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dc.contributor.advisorWoodfield, Ruth
dc.contributor.advisorGordon, Lisi
dc.contributor.authorDumbreck, Siobhan
dc.coverage.spatial261 p.en_US
dc.description.abstractDuring a medical consultation, the right answer in terms of medical knowledge from evidence within clinical guidelines, may not align with the right answer for an individual patient. This can create tension within a medical consultation between the delivery of patient-centred care and externally imposed performance measures. This thesis illuminates a way to differentiate between unwarranted variation from a well-founded, mandated evidence base versus exercise of professional judgement and use of alternative sources of knowledge. This qualitative case study used a practice-based approach, and reflexive thematic analysis, to investigate how medical students use evidence-based knowledge within a consultation with an individual patient. This involved observation of teaching practice, and simulated consultations, then follow-up interviews with medical students, simulated patients and medical school tutors. This illuminated what is meant by competent professional practice and provision of patient-centred care. The thesis makes a methodological contribution by providing an alternative way of studying the complexity of implementation of evidence-based practice, as a social practice rather than a linear predictable practice. This study showed the value of considering ethical principles to support the patient to co-construct the performance. Patient-centred care could be demonstrated by the medical student being explicit about connecting with meaning from within the practice of the patient, to respect patient autonomy and epistemic justice. This required attention to which practice, and which elements within practice were attended to, from within the bundle of multiple practices within any context at each point in time. By teaching for connections, tutors support the competence of students to reflect on both the meaning element within the practice, and the material element within practice. The tutors can use feedback to support the students to use sociological imagination, to create a practice which is most meaningful for an individual patient, to provide patient-centred care within evidence-based medicine.en_US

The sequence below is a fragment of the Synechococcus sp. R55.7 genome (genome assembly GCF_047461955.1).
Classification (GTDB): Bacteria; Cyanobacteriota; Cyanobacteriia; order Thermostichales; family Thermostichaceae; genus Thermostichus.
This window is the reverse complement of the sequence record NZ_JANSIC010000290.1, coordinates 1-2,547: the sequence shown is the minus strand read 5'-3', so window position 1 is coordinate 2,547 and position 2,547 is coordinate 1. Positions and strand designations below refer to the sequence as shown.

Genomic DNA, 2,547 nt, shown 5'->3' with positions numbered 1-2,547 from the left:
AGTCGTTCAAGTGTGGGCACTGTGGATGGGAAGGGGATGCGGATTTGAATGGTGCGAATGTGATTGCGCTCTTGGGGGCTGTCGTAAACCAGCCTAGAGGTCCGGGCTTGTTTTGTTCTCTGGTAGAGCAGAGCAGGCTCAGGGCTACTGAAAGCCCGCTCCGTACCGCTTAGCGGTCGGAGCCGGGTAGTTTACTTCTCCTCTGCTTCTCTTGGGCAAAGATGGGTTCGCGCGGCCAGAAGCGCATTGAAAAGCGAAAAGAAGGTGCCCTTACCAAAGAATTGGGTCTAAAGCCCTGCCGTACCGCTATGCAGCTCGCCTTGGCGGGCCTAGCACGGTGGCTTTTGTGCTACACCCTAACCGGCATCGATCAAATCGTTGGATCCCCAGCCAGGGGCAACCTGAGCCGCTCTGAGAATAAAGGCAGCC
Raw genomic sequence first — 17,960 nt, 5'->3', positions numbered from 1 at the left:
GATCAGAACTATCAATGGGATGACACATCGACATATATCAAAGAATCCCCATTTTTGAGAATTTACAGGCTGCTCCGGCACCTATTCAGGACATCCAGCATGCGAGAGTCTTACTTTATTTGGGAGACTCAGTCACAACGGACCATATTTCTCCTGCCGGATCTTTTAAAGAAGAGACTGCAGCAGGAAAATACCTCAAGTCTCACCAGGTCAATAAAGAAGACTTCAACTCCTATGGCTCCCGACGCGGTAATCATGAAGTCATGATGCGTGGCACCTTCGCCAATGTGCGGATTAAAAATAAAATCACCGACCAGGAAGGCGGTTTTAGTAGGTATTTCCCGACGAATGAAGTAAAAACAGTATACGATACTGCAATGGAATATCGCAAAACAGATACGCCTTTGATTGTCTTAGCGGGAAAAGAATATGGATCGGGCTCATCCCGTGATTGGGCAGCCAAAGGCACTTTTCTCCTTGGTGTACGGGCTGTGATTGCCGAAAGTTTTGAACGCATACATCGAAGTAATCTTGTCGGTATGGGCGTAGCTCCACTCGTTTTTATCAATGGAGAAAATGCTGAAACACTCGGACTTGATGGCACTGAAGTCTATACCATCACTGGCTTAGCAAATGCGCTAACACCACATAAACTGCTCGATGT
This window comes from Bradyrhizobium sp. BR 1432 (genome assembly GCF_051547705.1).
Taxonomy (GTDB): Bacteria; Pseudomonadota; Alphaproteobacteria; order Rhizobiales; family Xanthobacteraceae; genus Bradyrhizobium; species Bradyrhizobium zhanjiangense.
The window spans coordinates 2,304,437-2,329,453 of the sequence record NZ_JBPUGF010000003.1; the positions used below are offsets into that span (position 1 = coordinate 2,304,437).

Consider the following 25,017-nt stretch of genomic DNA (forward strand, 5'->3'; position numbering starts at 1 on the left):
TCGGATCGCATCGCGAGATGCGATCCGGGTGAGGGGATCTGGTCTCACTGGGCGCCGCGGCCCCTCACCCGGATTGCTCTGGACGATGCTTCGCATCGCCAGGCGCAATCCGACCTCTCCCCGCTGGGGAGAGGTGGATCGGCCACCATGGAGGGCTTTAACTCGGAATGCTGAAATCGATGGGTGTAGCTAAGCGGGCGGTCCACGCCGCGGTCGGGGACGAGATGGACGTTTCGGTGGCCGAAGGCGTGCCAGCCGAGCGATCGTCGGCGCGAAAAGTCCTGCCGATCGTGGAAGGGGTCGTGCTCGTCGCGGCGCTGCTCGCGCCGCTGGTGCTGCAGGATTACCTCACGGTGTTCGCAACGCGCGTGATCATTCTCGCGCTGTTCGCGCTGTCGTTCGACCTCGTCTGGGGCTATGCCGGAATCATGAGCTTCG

dc.description.sponsorshipUniversity of St Andrews. School of Managementen
dc.subjectPerformance measureen_US
dc.subjectEvidence based practiceen_US
dc.subjectCompetent practiceen_US
dc.subjectProfessional practiceen_US
dc.titleExploring competent professional practice : a social practice theory approachen_US
dc.contributor.sponsorUniversity of St Andrews. School of Managementen_US
dc.type.qualificationnamePhD Doctor of Philosophyen_US
dc.publisher.institutionThe University of St Andrewsen_US

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